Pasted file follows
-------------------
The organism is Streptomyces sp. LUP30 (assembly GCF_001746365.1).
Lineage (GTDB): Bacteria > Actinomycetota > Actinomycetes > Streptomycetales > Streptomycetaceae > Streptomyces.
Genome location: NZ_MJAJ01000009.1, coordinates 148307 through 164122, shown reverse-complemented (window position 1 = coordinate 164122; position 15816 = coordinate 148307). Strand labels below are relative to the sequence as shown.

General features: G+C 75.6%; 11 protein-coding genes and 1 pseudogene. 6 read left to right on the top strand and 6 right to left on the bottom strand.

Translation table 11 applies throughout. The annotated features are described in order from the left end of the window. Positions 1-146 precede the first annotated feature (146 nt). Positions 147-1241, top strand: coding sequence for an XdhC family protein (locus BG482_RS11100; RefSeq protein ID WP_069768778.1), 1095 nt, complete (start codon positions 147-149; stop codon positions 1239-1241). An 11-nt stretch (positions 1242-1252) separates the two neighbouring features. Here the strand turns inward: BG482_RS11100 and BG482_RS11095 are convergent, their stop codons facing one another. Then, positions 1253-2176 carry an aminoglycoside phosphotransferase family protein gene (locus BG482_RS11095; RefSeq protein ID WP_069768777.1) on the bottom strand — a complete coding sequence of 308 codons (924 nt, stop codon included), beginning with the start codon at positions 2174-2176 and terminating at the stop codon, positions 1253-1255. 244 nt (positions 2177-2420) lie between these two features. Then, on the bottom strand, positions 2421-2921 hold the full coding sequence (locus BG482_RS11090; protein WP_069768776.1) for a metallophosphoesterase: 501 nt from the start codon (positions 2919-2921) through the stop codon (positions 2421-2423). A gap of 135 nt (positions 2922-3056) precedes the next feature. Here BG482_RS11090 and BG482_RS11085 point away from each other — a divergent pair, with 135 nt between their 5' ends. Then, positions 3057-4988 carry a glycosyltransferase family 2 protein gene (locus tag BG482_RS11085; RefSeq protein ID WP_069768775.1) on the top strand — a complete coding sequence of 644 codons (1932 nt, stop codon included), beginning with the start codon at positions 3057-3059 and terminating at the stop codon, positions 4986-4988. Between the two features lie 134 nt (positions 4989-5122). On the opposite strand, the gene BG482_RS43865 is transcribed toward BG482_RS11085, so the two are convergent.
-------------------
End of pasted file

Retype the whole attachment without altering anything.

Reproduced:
The organism is Streptomyces sp. LUP30 (assembly GCF_001746365.1).
Lineage (GTDB): Bacteria > Actinomycetota > Actinomycetes > Streptomycetales > Streptomycetaceae > Streptomyces.
Genome location: NZ_MJAJ01000009.1, coordinates 148307 through 164122, shown reverse-complemented (window position 1 = coordinate 164122; position 15816 = coordinate 148307). Strand labels below are relative to the sequence as shown.

General features: G+C 75.6%; 11 protein-coding genes and 1 pseudogene. 6 read left to right on the top strand and 6 right to left on the bottom strand.

Translation table 11 applies throughout. The annotated features are described in order from the left end of the window. Positions 1-146 precede the first annotated feature (146 nt). Positions 147-1241, top strand: coding sequence for an XdhC family protein (locus BG482_RS11100; RefSeq protein ID WP_069768778.1), 1095 nt, complete (start codon positions 147-149; stop codon positions 1239-1241). An 11-nt stretch (positions 1242-1252) separates the two neighbouring features. Here the strand turns inward: BG482_RS11100 and BG482_RS11095 are convergent, their stop codons facing one another. Then, positions 1253-2176 carry an aminoglycoside phosphotransferase family protein gene (locus BG482_RS11095; RefSeq protein ID WP_069768777.1) on the bottom strand — a complete coding sequence of 308 codons (924 nt, stop codon included), beginning with the start codon at positions 2174-2176 and terminating at the stop codon, positions 1253-1255. 244 nt (positions 2177-2420) lie between these two features. Then, on the bottom strand, positions 2421-2921 hold the full coding sequence (locus BG482_RS11090; protein WP_069768776.1) for a metallophosphoesterase: 501 nt from the start codon (positions 2919-2921) through the stop codon (positions 2421-2423). A gap of 135 nt (positions 2922-3056) precedes the next feature. Here BG482_RS11090 and BG482_RS11085 point away from each other — a divergent pair, with 135 nt between their 5' ends. Then, positions 3057-4988 carry a glycosyltransferase family 2 protein gene (locus tag BG482_RS11085; RefSeq protein ID WP_069768775.1) on the top strand — a complete coding sequence of 644 codons (1932 nt, stop codon included), beginning with the start codon at positions 3057-3059 and terminating at the stop codon, positions 4986-4988. Between the two features lie 134 nt (positions 4989-5122). On the opposite strand, the gene BG482_RS43865 is transcribed toward BG482_RS11085, so the two are convergent.